Cooper and Ross* note that there are a number of reasons, some phonological and some semantic, that explain why one does not find reverse freezes like *raffriff, *pocus-hocus, *crosscriss, *dallydilly
Which word comes first in an irreversible (binomial) can be dictated by what is considered the most powerful or important by its native speakers: e.g. Adam and Eve; bride and groom; law and order; food and drink.
The number of syllables. Often the first word will be singular and have fewer syllables, e.g; bow and arrow; horse and carriage; rich and famous; cease and desist; milk and honey; smoke and mirrors; ladies and gentlemen.
Alliteration, e.g; flip-flop; right or wrong; spic and span; sugar and spice.
Semantic contraints, words which follow a natural logical order, e.g; sooner or later; now or never; start to finish; life and death.
Phonology. Among the too many to mention, the word that contains the voiced consonant will precede the word containing the voiceless consonant.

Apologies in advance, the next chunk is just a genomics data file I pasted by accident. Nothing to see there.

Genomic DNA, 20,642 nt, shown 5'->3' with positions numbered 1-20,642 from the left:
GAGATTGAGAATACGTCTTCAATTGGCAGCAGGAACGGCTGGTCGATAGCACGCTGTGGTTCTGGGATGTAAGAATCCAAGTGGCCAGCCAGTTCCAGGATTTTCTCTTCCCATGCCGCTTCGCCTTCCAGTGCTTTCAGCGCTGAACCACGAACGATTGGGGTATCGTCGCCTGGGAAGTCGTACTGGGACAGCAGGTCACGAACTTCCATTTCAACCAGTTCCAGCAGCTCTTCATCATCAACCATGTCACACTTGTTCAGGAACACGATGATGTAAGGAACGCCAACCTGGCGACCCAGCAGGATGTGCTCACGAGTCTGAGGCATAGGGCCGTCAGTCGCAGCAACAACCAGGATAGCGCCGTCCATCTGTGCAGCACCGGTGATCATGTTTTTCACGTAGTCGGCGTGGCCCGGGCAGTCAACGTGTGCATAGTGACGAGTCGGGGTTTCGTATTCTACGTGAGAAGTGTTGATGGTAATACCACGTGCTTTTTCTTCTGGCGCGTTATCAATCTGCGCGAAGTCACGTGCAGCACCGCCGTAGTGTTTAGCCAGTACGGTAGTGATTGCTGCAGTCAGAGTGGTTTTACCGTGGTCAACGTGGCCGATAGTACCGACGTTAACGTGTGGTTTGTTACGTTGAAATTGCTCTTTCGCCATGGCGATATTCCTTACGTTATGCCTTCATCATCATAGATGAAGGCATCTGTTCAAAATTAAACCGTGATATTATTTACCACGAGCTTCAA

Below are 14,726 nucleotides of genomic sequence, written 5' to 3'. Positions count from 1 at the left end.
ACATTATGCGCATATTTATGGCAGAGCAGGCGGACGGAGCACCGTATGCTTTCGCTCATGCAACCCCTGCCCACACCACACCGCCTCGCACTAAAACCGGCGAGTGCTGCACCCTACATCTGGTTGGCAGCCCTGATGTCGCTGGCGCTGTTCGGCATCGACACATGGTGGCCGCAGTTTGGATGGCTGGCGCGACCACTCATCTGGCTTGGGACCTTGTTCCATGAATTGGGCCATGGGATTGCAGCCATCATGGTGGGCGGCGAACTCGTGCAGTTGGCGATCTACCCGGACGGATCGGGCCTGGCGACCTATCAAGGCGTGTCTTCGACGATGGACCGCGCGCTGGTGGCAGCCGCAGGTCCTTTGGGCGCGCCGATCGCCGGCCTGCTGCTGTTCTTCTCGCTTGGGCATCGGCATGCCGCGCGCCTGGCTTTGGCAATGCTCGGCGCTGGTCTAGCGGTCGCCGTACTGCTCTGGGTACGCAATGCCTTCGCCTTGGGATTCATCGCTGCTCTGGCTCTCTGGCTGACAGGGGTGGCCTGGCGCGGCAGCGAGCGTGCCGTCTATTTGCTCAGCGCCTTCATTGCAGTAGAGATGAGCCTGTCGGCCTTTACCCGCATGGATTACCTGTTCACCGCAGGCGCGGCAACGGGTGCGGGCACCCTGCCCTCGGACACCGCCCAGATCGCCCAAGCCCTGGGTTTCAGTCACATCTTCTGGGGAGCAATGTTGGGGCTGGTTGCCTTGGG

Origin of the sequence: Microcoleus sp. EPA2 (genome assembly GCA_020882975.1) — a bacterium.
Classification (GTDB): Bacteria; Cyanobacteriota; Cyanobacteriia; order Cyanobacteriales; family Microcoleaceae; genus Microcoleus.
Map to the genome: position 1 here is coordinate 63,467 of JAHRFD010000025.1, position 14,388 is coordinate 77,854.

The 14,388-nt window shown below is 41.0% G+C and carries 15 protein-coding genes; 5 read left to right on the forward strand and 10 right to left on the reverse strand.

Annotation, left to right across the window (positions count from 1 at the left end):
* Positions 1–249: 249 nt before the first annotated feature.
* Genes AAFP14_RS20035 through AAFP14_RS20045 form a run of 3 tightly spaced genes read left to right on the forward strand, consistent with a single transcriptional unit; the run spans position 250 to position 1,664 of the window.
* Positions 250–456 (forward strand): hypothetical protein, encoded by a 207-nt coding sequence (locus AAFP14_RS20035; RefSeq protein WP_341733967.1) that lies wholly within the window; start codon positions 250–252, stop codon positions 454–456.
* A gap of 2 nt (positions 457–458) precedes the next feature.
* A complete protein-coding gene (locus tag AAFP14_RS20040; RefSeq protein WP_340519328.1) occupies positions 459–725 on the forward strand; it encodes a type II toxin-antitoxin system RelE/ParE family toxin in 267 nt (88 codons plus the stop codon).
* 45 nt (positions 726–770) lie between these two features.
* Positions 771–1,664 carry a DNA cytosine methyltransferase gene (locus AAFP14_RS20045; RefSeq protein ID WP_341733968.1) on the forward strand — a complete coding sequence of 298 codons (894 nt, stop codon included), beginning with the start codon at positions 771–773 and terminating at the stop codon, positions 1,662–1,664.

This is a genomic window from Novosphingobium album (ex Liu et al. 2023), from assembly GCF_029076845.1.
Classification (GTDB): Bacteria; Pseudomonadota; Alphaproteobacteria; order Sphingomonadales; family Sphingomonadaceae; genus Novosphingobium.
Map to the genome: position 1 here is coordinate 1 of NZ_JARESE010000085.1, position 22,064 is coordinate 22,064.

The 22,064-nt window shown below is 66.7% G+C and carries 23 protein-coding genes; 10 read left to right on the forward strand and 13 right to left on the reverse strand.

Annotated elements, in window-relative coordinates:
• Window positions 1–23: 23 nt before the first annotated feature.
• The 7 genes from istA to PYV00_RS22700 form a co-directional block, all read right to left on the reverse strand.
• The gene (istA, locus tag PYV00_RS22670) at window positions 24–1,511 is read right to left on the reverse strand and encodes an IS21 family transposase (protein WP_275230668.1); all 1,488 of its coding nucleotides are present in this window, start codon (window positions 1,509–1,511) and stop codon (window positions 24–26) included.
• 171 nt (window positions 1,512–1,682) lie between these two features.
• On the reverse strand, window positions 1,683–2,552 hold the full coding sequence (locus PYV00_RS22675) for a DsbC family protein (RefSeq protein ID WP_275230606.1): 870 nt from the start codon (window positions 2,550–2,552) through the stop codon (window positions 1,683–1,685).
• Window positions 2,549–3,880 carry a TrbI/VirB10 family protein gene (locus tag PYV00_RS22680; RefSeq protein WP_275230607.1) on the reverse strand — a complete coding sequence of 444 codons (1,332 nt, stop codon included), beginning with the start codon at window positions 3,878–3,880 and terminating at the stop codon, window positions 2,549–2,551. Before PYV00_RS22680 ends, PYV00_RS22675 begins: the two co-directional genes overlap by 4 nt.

The term lightning is represented in American IPA as [ˈlʌɪʔ.nɪŋ]. The stress is on the first syllable as shown by the apostrophe. The symbol ʔ states that the letter t is a glottal stop, (the sound in the middle of the word uh-oh) when it comes after a vowel and it is followed by an n sound. Listen to the British pronunciation of lightning on Macmillan Dictionary, which is virtually identical to the American English pronunciation, for confirmation.
Whereas the letter d in thunder is plosive, and voiced. Linguists call it a voiced alveolar stop. The IPA for thunder is /ˈθʌn.dɚ/, note the same stress on the first syllable as in [ˈlʌɪʔ.nɪŋ] and that both words have two syllables, which invalidates Joe Blow's assertion that lightning is the longer word (the "shorter" scan word going first), it is nothing of the sort.
It is my supposition that thunder comes first in the binomial because of phonological constraints, i.e. the voiced d whereas in and, the d is barely perceptible and the word is often pronounced as n. The end result is something like: thunder'n'lightnin', which is very similar to the irreversible binomial and alliterative rock'n'roll, where the letter k has a ‘harder’ sound than the letter ‘l’.
Source: p74 (4.1.4) p85-87; The (Ir)reversibility of English Binomials: Corpus, constraints, developments By Sandra Mollin